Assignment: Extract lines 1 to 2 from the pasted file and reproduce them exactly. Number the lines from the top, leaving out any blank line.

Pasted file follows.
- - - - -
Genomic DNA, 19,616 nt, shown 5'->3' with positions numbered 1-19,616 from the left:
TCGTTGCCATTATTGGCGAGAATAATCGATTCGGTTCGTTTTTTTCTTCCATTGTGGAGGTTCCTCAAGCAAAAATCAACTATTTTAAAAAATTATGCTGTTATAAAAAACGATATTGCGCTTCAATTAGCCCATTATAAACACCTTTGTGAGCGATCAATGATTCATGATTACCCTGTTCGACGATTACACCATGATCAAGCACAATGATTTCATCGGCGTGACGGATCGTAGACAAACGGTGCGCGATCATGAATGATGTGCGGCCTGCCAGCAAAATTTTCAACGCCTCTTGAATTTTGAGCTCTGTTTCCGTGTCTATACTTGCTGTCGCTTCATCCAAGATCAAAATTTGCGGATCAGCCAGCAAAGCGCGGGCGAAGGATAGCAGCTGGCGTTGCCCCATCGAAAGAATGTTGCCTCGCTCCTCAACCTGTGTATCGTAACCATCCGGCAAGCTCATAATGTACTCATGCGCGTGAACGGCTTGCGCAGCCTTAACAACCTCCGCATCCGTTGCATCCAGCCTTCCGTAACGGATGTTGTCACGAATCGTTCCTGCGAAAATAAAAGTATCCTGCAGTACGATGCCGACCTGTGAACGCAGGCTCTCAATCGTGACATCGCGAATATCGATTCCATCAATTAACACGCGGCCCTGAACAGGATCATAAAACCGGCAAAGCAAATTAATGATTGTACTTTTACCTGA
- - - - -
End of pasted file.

Genomic DNA, 19,616 nt, shown 5'->3' with positions numbered 1-19,616 from the left:
TCGTTGCCATTATTGGCGAGAATAATCGATTCGGTTCGTTTTTTTCTTCCATTGTGGAGGTTCCTCAAGCAAAAATCAACTATTTTAAAAAATTATGCTGTTATAAAAAACGATATTGCGCTTCAATTAGCCCATTATAAACACCTTTGTGAGCGATCAATGATTCATGATTACCCTGTTCGACGATTACACCATGATCAAGCACAATGATTTCATCGGCGTGACGGATCGTAGACAAACGGTGCGCGATCATGAATGATGTGCGGCCTGCCAGCAAAATTTTCAACGCCTCTTGAATTTTGAGCTCTGTTTCCGTGTCTATACTTGCTGTCGCTTCATCCAAGATCAAAATTTGCGGATCAGCCAGCAAAGCGCGGGCGAAGGATAGCAGCTGGCGTTGCCCCATCGAAAGAATGTTGCCTCGCTCCTCAACCTGTGTATCGTAACCATCCGGCAAGCTCATAATGTACTCATGCGCGTGAACGGCTTGCGCAGCCTTAACAACCTCCGCATCCGTTGCATCCAGCCTTCCGTAACGGATGTTGTCACGAATCGTTCCTGCGAAAATAAAAGTATCCTGCAGTACGATGCCGACCTGTGAACGCAGGCTCTCAATCGTGACATCGCGAATATCGATTCCATCAATTAACACGCGGCCCTGAACAGGATCATAAAACCGGCAAAGCAAATTAATGATTGTACTTTTACCTGA